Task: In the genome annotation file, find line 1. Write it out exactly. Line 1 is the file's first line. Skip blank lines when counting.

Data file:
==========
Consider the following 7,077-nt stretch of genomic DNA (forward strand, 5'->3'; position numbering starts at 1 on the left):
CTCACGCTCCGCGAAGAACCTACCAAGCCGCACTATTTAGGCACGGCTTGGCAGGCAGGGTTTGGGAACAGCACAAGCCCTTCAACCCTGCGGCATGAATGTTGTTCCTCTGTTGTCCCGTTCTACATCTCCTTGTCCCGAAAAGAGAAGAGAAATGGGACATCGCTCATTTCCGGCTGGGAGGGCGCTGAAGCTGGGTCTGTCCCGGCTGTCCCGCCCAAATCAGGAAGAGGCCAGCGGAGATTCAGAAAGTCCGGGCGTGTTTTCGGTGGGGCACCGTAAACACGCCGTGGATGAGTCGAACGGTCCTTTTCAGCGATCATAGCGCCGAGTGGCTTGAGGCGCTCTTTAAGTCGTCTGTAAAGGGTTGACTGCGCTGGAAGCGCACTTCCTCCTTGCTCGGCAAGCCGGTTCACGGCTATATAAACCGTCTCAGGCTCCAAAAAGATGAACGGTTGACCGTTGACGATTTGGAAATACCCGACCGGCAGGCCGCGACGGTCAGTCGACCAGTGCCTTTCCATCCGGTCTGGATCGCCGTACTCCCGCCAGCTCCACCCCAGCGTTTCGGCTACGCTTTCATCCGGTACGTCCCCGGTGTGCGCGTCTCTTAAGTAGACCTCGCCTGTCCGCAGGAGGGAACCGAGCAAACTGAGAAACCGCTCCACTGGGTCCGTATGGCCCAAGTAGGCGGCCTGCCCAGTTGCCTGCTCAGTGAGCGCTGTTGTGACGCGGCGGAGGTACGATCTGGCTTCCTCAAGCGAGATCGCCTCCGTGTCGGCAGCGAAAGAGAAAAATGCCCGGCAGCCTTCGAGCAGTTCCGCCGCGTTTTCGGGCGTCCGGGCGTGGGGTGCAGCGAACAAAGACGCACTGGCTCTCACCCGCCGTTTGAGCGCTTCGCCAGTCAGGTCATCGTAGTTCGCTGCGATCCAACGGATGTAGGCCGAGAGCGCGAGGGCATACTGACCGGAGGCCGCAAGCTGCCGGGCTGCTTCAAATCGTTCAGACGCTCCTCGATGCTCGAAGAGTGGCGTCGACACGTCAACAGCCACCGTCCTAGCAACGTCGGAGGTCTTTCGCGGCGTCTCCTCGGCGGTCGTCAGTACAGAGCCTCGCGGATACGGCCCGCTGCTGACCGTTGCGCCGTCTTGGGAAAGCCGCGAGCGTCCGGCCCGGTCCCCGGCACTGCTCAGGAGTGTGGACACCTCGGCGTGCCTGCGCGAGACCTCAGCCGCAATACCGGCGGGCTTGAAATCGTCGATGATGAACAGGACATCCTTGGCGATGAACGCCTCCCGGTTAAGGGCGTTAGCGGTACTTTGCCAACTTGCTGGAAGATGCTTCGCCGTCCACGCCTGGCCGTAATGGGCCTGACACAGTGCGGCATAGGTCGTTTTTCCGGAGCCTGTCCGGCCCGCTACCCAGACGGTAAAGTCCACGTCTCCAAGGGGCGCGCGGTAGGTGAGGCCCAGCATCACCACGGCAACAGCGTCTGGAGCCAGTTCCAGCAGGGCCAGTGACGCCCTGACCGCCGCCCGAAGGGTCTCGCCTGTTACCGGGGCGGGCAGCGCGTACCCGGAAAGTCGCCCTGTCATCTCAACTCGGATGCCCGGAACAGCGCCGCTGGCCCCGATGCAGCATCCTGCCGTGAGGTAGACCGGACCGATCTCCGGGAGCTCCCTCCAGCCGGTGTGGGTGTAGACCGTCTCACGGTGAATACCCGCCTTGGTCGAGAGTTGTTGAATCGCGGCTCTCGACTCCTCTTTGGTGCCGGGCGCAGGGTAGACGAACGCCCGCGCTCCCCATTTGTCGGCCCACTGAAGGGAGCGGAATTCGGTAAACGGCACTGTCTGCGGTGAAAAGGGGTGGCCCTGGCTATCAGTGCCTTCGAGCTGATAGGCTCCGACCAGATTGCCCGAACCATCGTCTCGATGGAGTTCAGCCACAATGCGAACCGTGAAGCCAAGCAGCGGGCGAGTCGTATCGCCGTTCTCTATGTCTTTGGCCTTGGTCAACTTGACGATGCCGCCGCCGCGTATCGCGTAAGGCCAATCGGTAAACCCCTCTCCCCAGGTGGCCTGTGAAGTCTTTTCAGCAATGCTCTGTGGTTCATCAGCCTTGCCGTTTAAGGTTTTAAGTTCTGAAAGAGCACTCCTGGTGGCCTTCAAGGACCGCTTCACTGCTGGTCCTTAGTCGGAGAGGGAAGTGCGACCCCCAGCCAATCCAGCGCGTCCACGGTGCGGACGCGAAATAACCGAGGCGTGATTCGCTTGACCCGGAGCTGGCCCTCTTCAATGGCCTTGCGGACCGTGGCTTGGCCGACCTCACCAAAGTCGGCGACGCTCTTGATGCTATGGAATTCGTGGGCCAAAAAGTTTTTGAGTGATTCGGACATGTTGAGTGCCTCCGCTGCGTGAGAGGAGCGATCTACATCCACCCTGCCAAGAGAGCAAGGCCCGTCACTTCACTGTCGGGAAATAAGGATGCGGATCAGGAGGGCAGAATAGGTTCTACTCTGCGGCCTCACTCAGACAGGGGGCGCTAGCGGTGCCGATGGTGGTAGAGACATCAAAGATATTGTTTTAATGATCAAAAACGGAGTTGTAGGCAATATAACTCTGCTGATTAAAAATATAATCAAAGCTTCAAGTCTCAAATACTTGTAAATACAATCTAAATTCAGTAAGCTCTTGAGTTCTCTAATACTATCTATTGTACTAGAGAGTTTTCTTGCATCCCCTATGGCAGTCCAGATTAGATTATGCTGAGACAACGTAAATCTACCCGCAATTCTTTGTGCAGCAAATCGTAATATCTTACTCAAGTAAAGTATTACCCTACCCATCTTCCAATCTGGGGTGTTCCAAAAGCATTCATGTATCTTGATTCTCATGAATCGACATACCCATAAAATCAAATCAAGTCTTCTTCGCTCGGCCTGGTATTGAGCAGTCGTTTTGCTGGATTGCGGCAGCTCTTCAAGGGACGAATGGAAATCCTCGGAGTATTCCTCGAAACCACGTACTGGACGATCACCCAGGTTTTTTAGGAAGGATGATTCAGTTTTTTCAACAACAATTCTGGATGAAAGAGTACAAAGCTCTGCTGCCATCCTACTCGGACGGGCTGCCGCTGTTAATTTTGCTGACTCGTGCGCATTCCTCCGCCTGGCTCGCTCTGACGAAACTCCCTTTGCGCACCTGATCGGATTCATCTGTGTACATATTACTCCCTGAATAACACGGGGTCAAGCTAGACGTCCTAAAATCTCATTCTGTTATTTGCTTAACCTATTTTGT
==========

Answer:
Consider the following 7,077-nt stretch of genomic DNA (forward strand, 5'->3'; position numbering starts at 1 on the left):